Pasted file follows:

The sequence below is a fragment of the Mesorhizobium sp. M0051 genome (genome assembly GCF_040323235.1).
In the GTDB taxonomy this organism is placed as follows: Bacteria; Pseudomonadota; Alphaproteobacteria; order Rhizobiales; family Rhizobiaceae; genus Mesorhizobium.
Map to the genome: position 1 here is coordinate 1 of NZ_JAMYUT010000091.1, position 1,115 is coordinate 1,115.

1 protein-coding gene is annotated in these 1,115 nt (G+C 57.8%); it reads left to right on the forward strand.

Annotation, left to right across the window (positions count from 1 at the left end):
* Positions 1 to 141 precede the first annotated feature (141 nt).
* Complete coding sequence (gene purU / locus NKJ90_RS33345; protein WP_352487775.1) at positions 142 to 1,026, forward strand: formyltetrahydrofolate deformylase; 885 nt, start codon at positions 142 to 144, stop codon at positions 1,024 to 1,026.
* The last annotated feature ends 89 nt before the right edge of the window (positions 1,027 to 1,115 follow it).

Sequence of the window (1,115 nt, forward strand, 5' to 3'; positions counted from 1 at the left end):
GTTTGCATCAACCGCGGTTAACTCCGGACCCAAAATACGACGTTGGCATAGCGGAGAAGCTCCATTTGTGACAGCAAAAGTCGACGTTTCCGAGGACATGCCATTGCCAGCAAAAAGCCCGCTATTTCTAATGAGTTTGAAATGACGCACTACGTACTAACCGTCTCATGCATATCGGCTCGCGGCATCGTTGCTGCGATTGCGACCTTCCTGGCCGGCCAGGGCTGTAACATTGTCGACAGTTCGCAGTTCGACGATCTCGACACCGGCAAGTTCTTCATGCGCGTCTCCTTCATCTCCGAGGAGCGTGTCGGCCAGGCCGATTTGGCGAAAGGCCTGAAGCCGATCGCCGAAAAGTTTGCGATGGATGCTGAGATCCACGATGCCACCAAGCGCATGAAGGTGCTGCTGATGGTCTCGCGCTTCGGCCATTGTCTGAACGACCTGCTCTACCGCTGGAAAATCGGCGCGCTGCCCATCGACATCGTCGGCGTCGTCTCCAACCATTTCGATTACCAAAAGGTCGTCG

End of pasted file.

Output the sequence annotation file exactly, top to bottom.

The sequence below is a fragment of the Mesorhizobium sp. M0051 genome (genome assembly GCF_040323235.1).
In the GTDB taxonomy this organism is placed as follows: Bacteria; Pseudomonadota; Alphaproteobacteria; order Rhizobiales; family Rhizobiaceae; genus Mesorhizobium.
Map to the genome: position 1 here is coordinate 1 of NZ_JAMYUT010000091.1, position 1,115 is coordinate 1,115.

1 protein-coding gene is annotated in these 1,115 nt (G+C 57.8%); it reads left to right on the forward strand.

Annotation, left to right across the window (positions count from 1 at the left end):
* Positions 1 to 141 precede the first annotated feature (141 nt).
* Complete coding sequence (gene purU / locus NKJ90_RS33345; protein WP_352487775.1) at positions 142 to 1,026, forward strand: formyltetrahydrofolate deformylase; 885 nt, start codon at positions 142 to 144, stop codon at positions 1,024 to 1,026.
* The last annotated feature ends 89 nt before the right edge of the window (positions 1,027 to 1,115 follow it).

Sequence of the window (1,115 nt, forward strand, 5' to 3'; positions counted from 1 at the left end):
GTTTGCATCAACCGCGGTTAACTCCGGACCCAAAATACGACGTTGGCATAGCGGAGAAGCTCCATTTGTGACAGCAAAAGTCGACGTTTCCGAGGACATGCCATTGCCAGCAAAAAGCCCGCTATTTCTAATGAGTTTGAAATGACGCACTACGTACTAACCGTCTCATGCATATCGGCTCGCGGCATCGTTGCTGCGATTGCGACCTTCCTGGCCGGCCAGGGCTGTAACATTGTCGACAGTTCGCAGTTCGACGATCTCGACACCGGCAAGTTCTTCATGCGCGTCTCCTTCATCTCCGAGGAGCGTGTCGGCCAGGCCGATTTGGCGAAAGGCCTGAAGCCGATCGCCGAAAAGTTTGCGATGGATGCTGAGATCCACGATGCCACCAAGCGCATGAAGGTGCTGCTGATGGTCTCGCGCTTCGGCCATTGTCTGAACGACCTGCTCTACCGCTGGAAAATCGGCGCGCTGCCCATCGACATCGTCGGCGTCGTCTCCAACCATTTCGATTACCAAAAGGTCGTCG